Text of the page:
The twenty first century is known to be the world of the ‘Internet’; it is the most efficient way to get connected to our friends, relatives and colleagues. Sites such as Facebook have become very common among our youth today and have influenced our modern lives in many aspects. Being enrolled at a school with over 1000 students you begin to notice the reliance that a majority of the students have on Social Networking. As a student myself I have always had an interest in the way people act and the effect that these sites have on both the social and psychological side of us; this led me to the question ‘How often does cyberbulying occur?’
Technology allows all of us immediate access to information, which can greatly benefit our lives1. However, it has also provided some people with the means to exploit the innocent, commit crimes, and inflict injury on others. This technology has allowed some teens to take bullying that thrives in school hallways into cyberspace1.
Bullying refers to any kind of aggressive behaviour, which is normally intentional and entails an imbalance of strength or power1. Cyberbulying is also referred to as a social online cruelty which can be described as an intentional aggressive act which is carried out by an individual or a group of individuals against a victim, done repeatedly over a long period of time and sent through electronic contacts1.
Research indicates that there are a variety of reasons as to why people bully2, * Cultural causes – fascinated with winning, power and violence.2 * Institutional causes – the place in which bullying takes place, whether the home, school or workplace is not of high standards for the way people treat each other bullying is more likely to occur.2 * Social issues – the fact that one gets more social recognition for negative behaviours than positive one can also contribute to reasons as to why people bully.2 * Family issues – families that are not warm and loving and in which feelings are not shared are more likely to have children who bully, either with in the family home or in other locations in which children meet others.2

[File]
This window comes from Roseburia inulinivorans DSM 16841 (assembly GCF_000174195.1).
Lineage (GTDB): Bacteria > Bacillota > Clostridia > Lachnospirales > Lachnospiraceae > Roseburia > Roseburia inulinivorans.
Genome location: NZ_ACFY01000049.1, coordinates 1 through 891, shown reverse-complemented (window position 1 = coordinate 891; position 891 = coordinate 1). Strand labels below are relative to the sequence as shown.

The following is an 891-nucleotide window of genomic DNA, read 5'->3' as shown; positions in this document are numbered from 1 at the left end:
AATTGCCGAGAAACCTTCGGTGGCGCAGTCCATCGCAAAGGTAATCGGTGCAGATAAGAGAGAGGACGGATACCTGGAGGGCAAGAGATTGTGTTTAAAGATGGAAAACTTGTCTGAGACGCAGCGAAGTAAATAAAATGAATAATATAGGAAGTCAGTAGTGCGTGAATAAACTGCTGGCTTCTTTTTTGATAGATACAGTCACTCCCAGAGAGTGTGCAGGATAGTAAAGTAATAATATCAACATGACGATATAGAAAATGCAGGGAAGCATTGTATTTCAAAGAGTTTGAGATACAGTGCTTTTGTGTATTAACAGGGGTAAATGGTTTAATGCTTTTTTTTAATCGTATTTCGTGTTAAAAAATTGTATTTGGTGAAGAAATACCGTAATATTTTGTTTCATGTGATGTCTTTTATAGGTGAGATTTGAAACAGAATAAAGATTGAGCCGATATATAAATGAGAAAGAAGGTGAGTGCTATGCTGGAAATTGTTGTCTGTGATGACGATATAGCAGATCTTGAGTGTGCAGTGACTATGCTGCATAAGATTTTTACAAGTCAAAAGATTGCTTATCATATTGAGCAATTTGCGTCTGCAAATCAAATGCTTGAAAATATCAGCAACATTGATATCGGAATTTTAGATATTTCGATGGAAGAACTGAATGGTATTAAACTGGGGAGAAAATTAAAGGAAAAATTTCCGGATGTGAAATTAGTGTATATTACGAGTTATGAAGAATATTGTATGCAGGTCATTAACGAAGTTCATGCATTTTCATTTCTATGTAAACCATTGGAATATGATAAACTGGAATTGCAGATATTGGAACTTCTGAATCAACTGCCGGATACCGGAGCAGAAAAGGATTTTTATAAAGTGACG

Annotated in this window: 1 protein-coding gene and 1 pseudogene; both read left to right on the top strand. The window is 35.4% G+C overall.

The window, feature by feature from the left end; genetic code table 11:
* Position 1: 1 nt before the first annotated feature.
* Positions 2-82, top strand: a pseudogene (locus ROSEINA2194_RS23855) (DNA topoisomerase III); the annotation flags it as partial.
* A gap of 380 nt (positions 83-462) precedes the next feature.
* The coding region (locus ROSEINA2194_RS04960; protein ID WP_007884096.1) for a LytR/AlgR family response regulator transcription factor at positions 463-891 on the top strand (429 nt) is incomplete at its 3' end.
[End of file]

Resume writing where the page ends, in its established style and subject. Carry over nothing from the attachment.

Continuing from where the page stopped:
In relation to why people bully, a survey was conducted from December 2006 till January 2007 by the members of Kids Help Phone which had over 2500 respondents3. This stated that more than 70% of respondents to the survey reported that they have been a victim of cyberbulying, while 44% said they have been the bully themselves. At least 38% reported having experienced cyberbulying within the last three months3. This was a major key finding as it is clearly evident that there are a large number of cyberbulying incidents that occur, considering that there were only 2500 respondents and 70% reported being a victim is a huge thing, not to mention that most cyberbulying incidents are not reported and go un-noticed.
Having investigated this further studies show that almost most cyberbulying cases go unreported because a large number of youth and their parents think that cyberbulying is not a big deal4. However, it has been proven that a victim of this type of bullying can lead to serious disorders for the future, including suicide4. This indicates that when one becomes a victim of cyberbulying, they are a victim for life. Though the bullying itself may go away, the fear, the hurt and the memories scar the victim forever.
In a survey that was conducted at Mount Gambier High School similar results were found5; 54.5% of students said that they had been a victim of cyberbulying, while 23% said they have bullied someone online. 81.8% say that whilst on these sites they have witnessed cruel behaviour, 33.3% say that they ignore this behaviour when and if it occurs5. This was an important finding as it is apparent that when and if cyberbulying occurs, teenagers who are a witness tend not to do anything about it. This relates to my previous findings because if people did something about the cruel behaviour they witness online, than the victim of bullying statistic (70%)3 wouldn’t be as high as it is. It just goes to show that teenagers have a power that they don’t quite realise nor understand.
Cyberbulying is a major concern of young people. In 2010, it was ranked the third highest issue of concern for 11 to 14 year olds6. Over a quarter of this age group indicates it was a major concern, compared with 20% of 15 to 19 year olds and 16% of 20 to 24 year olds6.